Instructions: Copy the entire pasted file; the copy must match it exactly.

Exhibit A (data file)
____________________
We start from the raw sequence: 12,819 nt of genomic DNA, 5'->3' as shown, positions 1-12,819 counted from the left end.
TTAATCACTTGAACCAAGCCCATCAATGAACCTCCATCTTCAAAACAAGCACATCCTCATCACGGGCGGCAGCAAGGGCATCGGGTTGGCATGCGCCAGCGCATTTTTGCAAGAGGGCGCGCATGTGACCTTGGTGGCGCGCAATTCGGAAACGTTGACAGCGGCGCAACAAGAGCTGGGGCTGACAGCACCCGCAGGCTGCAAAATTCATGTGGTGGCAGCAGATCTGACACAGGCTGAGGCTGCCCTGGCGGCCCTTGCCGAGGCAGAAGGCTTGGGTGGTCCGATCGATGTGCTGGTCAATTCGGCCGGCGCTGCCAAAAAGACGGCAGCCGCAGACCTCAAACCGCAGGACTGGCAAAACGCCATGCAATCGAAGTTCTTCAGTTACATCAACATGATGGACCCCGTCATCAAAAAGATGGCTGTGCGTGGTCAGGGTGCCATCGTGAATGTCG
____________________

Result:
We start from the raw sequence: 12,819 nt of genomic DNA, 5'->3' as shown, positions 1-12,819 counted from the left end.
TTAATCACTTGAACCAAGCCCATCAATGAACCTCCATCTTCAAAACAAGCACATCCTCATCACGGGCGGCAGCAAGGGCATCGGGTTGGCATGCGCCAGCGCATTTTTGCAAGAGGGCGCGCATGTGACCTTGGTGGCGCGCAATTCGGAAACGTTGACAGCGGCGCAACAAGAGCTGGGGCTGACAGCACCCGCAGGCTGCAAAATTCATGTGGTGGCAGCAGATCTGACACAGGCTGAGGCTGCCCTGGCGGCCCTTGCCGAGGCAGAAGGCTTGGGTGGTCCGATCGATGTGCTGGTCAATTCGGCCGGCGCTGCCAAAAAGACGGCAGCCGCAGACCTCAAACCGCAGGACTGGCAAAACGCCATGCAATCGAAGTTCTTCAGTTACATCAACATGATGGACCCCGTCATCAAAAAGATGGCTGTGCGTGGTCAGGGTGCCATCGTGAATGTCG